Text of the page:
Preakness Thrills Notable Gathering: Prominent Turf Personages In Throng--Washington Has Light Representation, Daily Racing Form, 1942-05-11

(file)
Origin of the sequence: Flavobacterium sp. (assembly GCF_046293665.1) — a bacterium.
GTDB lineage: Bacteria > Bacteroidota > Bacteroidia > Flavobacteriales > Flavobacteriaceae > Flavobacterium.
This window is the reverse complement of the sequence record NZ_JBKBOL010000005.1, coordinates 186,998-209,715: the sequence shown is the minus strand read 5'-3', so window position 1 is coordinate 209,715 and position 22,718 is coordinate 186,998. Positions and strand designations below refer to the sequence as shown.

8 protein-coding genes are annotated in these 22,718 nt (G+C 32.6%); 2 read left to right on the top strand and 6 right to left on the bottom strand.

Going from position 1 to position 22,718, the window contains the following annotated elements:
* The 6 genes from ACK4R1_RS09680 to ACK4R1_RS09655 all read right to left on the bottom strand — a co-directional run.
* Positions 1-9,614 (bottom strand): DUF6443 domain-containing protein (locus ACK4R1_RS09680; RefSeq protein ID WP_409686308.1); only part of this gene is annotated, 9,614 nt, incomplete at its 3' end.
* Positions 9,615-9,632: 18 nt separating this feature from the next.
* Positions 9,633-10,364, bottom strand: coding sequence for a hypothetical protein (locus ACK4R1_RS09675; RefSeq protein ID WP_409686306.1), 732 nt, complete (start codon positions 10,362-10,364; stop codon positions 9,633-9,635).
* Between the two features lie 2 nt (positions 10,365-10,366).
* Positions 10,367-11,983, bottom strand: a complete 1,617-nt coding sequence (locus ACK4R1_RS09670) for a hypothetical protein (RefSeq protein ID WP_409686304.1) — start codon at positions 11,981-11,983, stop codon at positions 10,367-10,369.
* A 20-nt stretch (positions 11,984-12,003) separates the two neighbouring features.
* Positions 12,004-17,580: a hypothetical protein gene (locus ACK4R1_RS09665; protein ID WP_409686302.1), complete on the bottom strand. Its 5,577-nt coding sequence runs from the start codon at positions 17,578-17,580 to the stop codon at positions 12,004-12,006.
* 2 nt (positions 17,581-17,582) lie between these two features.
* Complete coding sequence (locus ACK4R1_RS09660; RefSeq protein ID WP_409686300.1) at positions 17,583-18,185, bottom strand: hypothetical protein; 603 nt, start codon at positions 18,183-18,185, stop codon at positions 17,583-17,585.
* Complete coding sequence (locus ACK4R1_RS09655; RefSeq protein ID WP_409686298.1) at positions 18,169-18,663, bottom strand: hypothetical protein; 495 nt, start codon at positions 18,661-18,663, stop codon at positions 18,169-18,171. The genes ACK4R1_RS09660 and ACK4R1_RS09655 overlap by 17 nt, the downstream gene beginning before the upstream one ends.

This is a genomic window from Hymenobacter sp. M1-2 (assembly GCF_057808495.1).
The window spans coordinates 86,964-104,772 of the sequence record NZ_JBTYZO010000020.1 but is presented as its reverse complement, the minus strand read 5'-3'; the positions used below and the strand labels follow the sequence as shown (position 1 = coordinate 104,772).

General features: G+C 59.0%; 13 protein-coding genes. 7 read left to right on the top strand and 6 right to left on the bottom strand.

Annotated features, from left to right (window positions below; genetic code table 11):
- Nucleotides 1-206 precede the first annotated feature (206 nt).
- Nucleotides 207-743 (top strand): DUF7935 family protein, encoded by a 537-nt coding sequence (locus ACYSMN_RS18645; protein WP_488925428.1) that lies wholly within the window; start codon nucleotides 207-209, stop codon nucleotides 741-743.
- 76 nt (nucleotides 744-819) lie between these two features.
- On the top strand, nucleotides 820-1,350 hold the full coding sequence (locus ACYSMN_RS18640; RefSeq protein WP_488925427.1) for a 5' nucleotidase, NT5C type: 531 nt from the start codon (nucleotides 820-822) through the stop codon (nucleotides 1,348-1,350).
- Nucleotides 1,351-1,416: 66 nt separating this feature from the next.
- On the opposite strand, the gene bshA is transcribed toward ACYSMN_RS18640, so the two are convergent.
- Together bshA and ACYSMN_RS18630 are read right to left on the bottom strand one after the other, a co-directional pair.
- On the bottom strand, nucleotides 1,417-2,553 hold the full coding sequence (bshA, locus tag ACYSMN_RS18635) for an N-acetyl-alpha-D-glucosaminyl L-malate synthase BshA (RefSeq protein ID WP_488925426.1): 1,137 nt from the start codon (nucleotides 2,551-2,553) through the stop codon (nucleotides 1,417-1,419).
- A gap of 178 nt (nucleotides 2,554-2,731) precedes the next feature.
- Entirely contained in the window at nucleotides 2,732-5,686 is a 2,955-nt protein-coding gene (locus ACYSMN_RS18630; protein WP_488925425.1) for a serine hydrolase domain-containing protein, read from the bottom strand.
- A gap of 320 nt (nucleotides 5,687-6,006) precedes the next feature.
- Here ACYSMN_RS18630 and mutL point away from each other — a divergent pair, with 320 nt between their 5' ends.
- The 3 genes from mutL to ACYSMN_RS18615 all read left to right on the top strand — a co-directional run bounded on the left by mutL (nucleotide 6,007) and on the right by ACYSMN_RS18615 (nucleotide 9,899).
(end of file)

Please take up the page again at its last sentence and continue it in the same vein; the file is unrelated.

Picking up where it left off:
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a a d lt! _ B. ■ . six lx i Preakness Thrills Notable Gathering Prominent Turf Personages In Throng — Washington Has Light Representation BALTIMORE, Md., May 9. — While crowded. War-busy Washington, normally i a heavy contributor to Pimlicos Preak- | ness day attendance, had its lightest rep- j resentation from among governmental, | political and diplomatic branches in many i years, there was much interest in todays 52nd running of that valued fixture. A : near-capacity crowd thrilled to the hard j fought and exciting contest produced by todays renewal over the Maryland Jockey Clubs course. Where the clubhouse and box sections were almost without Capitol notables, more prominent Marylanders and a heavily increased number of horsemen, breeders and others connected with the turf, lent their presence, thus keeping near the snapping point all barriers surrounding the several reserved areas. Maryland Jockey Club officials said that the number of Baltimoreans and visiting racing leaders having reservations for the day vastly exceeded any previous Preakness recording. That but few of the many thousands of fans arrived early was interpreted as valid evidence, that, with all work and other duties, had come first intense interest in the contest of Americas ranking three-year-olds, notwithstanding. Not until a half hour past mid-day did traffic through the entrance and turnstiles begin to boom. From that hour until well after the program had started, crowds streamed through all of the many gates. Proud Wearers of Countrys Uniforms In every section were proud wearers of their countrys uniforms, some blue, others khaki. Officers, soldiers, Mflori and others in military apparel were among the j guests of a number of boxholders. The governor of the state of Maryland I and Mrs. Herbert R. OConor arrived just before the opening race. With friends they bad lunch in the old clubhouse before going to the governors box. Alfred G. Vanderbilt, popular and progressive head of the Maryland Jockey Club was not here today, the first Preakness he has missed since he was a boy. He was in California preparing to enter the service of his country. He expects to be called by the Navy Department momentarily. William Woodward, owner of Belair Stud and chairman of The Jockey Club, came over from his Maryland place at Collington to see his Apache try for more honors As Warren Wright, owner of Sun Again, could not be here because of an important business appointment in Chicago, Mrs Wright remained at their Calumet Farm in Kentucky. Mrs. Payne Whitney, owner of I Devil Diver and Shut Out, and Louis B. Mayer, owner of Domingo, were others unable to be here to see their representatives in the Preakness battle. Mrs. George L. Harrison headed a delightful group over from Washington. She is the widow of Admiral Cary T. Grayson. The Ben F. Whitakers, popular owners of Requested and a number of other splendid thoroughbreds, arrived with their guests in time for all to enjoy luncheon before the sport got under way. Beverley Broun Has Busy Day Beverley Broun, president of the National Association of State Racing Commissioners and head of the West Virginia Turf Board, ran into so many of his friends he .was half the afternoon traveling from the clubhouse to the press box. Mr. and Mrs. R. Sterling Clark, owners of the Maryland Preakness hopeful, Colchis, had many well wishers for the success of their silks. Mrs. Peter A. B. Widener, daughter-in-law of Joseph E. Widener. master of Elm-endorf Farm and long a pillar of the turf, headed one of the larger groups to come in before the racing started. George Bull came from New York and entered the grounds close behind Samuel D. Riddle, owner and breeder, whose great Man o War took the Preakness of 1920. Brig. Gen. and Mrs. Roland W. Case and Col. and Mrs. G. H. Mulholland had reservations in the clubhouse. The ever enthusiastic Walter J. Salmons came from New York, and had a happy time. Two of the best horses they raced. Vigil and Dr. Freeland, are listed among the winners of the Preakness. G. Ray Bryson. directing head of the Bel Air track, and Mrs. Bryson had a dozen friends as their guests. John C. Clark, president of the Miami Jockey Club, and C. C. "Milo" Vega. Jr., of the Florida State Racing Commission, were together much of the afternoon. Joseph A. Farrell, manager of the Southern Maryland Agricultural Association, remarked that the big day closed Marylands finest spring period of major racing.

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